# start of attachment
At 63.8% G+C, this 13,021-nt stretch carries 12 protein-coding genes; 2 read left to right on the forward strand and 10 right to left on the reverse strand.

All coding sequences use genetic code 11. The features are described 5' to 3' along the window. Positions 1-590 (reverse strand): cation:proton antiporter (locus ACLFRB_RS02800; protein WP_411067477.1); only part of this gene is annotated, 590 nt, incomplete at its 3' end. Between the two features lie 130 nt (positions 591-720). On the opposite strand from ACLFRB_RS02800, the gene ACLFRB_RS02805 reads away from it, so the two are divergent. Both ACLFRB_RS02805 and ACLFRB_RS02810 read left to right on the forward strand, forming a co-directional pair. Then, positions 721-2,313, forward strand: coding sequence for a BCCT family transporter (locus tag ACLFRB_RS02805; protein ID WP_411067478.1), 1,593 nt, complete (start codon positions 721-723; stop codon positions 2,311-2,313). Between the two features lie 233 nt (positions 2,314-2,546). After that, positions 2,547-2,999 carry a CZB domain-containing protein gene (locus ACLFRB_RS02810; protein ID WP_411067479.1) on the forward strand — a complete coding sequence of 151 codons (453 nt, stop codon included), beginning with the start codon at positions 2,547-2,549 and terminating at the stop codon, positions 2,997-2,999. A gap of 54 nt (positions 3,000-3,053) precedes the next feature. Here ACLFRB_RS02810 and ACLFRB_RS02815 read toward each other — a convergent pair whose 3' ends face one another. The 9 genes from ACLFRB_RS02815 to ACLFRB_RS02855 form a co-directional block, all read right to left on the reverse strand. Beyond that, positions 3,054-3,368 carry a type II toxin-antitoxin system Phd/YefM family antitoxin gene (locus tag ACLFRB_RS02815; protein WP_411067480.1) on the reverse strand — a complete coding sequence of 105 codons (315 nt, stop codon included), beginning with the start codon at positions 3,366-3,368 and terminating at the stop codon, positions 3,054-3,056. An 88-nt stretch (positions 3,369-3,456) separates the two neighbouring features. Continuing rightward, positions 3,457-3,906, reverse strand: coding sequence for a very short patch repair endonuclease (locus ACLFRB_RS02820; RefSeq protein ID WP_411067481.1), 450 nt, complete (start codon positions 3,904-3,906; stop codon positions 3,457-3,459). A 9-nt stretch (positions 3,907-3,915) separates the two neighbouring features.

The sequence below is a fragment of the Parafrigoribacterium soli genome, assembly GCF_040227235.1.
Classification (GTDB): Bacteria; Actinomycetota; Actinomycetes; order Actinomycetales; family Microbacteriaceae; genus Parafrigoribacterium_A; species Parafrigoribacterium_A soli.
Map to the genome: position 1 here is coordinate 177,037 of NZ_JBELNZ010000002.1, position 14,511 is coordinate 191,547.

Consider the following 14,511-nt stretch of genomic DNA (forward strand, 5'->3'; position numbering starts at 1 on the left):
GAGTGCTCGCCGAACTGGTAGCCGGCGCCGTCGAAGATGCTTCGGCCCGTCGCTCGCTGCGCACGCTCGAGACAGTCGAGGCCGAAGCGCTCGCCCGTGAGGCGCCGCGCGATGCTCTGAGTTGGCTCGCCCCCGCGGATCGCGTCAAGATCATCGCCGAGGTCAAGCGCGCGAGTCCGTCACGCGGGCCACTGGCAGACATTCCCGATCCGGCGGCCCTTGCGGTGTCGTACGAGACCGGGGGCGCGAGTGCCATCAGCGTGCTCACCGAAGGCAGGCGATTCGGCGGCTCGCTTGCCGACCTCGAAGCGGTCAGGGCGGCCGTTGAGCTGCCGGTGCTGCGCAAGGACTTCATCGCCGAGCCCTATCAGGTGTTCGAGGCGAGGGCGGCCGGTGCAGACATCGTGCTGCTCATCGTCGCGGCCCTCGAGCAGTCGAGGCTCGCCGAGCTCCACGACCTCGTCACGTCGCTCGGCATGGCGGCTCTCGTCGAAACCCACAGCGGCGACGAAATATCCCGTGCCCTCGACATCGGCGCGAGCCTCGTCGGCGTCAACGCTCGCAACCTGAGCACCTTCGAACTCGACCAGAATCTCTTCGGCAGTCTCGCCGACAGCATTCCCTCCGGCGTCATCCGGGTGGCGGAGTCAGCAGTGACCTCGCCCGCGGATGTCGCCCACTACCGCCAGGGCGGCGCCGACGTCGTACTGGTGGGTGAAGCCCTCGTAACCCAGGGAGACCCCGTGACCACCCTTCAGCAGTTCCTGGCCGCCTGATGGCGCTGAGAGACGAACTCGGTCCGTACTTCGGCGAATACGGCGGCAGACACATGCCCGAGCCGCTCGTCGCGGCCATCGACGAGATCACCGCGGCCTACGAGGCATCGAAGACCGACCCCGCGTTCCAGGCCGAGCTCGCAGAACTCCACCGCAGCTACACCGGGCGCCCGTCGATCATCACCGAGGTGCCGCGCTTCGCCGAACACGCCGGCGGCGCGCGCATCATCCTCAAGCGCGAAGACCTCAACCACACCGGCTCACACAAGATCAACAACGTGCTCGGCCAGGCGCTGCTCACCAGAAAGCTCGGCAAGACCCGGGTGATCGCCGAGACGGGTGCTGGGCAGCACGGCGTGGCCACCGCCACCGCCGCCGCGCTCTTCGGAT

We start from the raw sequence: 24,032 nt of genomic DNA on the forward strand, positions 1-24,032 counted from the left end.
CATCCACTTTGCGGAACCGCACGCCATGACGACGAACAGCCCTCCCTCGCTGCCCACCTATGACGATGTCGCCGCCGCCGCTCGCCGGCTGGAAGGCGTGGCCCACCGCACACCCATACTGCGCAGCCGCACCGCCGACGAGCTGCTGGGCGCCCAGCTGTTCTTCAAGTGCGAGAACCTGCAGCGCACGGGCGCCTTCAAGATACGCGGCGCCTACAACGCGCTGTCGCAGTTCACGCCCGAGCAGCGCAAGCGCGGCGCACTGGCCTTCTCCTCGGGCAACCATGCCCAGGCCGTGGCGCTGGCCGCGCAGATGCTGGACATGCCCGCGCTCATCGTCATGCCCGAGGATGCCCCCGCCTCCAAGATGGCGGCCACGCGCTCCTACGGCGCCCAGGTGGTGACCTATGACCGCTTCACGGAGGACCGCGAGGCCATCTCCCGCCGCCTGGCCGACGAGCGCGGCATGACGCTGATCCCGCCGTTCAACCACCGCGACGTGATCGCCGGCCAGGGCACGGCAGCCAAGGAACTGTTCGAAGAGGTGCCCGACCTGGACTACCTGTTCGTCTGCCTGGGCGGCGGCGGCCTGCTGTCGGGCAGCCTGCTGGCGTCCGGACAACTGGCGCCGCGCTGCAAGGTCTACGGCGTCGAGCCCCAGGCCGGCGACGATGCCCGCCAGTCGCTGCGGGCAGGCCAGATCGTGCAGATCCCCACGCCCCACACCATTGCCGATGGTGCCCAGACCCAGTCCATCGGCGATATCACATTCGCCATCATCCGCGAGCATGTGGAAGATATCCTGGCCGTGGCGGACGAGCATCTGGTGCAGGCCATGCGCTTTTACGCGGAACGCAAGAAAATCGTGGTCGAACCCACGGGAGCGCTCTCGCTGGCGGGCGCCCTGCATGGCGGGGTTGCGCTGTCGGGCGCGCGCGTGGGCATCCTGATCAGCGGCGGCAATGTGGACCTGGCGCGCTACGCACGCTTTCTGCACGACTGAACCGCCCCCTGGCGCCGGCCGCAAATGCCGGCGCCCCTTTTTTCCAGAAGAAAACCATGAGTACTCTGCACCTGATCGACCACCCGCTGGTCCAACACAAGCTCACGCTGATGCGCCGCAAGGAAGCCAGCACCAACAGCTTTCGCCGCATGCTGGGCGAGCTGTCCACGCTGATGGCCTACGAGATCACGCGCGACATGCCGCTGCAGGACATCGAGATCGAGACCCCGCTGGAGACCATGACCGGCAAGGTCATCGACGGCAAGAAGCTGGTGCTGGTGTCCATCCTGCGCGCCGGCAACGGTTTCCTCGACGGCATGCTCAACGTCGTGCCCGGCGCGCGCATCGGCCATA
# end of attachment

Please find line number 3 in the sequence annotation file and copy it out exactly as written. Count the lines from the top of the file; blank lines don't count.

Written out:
The sequence below is a fragment of the Parafrigoribacterium soli genome, assembly GCF_040227235.1.